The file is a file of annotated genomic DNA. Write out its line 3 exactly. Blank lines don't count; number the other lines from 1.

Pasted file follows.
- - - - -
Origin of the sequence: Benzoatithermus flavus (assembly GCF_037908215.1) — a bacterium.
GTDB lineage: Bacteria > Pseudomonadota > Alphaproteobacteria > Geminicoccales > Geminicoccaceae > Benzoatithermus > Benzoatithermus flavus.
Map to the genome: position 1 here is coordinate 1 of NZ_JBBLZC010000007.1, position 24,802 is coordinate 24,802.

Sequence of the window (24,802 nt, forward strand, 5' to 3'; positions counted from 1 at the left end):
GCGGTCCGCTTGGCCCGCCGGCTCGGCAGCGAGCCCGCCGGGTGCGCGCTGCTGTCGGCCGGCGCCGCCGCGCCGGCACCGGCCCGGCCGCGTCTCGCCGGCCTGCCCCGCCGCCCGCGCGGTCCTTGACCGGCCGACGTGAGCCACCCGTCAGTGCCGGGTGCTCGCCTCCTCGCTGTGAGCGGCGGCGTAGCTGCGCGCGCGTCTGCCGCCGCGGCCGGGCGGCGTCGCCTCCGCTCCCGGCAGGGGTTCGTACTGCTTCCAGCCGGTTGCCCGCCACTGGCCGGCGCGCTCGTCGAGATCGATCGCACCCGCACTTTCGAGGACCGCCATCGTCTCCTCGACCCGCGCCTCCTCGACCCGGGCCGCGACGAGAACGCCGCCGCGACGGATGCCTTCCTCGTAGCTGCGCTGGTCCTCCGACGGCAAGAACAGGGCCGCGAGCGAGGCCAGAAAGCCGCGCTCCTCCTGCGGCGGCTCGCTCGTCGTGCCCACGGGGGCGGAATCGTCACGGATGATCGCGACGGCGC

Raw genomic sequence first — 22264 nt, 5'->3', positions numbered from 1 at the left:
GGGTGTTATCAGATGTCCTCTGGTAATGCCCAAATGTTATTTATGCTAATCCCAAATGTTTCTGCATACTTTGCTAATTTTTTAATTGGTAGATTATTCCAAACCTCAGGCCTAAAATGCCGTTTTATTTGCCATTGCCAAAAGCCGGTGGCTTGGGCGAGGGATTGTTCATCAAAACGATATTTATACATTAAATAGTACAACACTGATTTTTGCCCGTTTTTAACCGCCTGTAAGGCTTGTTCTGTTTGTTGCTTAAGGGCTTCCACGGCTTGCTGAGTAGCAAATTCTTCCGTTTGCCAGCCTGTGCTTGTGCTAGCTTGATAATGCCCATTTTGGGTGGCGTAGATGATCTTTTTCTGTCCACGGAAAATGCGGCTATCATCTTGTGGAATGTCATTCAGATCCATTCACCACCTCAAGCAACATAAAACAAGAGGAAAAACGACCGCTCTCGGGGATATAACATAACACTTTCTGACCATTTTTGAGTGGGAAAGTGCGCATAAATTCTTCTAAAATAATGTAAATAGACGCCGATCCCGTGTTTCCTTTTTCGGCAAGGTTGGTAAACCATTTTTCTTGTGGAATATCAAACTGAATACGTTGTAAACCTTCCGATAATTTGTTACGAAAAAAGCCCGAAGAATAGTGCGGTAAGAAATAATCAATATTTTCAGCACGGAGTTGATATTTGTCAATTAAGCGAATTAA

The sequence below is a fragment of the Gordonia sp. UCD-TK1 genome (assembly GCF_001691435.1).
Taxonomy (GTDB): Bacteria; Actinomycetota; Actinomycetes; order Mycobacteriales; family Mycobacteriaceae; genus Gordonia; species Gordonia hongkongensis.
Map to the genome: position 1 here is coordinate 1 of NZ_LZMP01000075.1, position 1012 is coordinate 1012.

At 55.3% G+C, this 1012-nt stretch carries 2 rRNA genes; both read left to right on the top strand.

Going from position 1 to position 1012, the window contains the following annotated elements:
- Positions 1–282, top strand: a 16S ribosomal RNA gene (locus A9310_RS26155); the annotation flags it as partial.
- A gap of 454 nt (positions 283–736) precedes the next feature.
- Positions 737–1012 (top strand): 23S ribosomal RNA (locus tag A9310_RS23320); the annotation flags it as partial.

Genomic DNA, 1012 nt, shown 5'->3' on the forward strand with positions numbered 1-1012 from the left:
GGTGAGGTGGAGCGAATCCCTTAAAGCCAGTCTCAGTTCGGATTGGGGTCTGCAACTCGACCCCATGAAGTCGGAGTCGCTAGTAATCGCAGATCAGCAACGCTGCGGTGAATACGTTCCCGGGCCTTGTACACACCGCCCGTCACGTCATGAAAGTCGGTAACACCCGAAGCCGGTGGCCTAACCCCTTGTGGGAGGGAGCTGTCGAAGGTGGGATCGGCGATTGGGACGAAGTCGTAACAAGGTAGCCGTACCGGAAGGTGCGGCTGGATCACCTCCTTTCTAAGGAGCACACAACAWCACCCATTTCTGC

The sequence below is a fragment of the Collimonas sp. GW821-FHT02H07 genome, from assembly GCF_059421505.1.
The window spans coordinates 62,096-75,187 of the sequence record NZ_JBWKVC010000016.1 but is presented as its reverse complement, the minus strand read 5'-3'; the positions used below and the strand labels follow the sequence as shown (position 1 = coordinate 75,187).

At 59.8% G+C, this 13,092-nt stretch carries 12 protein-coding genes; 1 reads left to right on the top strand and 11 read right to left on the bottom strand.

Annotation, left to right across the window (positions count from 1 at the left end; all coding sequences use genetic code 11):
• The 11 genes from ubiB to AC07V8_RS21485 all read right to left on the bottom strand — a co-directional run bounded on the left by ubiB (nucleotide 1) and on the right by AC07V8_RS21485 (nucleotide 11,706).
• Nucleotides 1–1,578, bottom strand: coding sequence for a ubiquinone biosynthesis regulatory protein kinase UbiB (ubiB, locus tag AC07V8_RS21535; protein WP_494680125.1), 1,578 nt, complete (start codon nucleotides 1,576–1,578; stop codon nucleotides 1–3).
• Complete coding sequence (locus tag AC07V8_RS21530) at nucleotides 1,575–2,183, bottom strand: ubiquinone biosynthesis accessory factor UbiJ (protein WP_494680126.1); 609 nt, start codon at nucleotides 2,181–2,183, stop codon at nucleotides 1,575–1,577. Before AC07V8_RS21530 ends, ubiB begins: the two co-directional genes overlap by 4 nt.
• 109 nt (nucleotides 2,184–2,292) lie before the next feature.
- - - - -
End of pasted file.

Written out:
Map to the genome: position 1 here is coordinate 1 of NZ_JBBLZC010000007.1, position 24,802 is coordinate 24,802.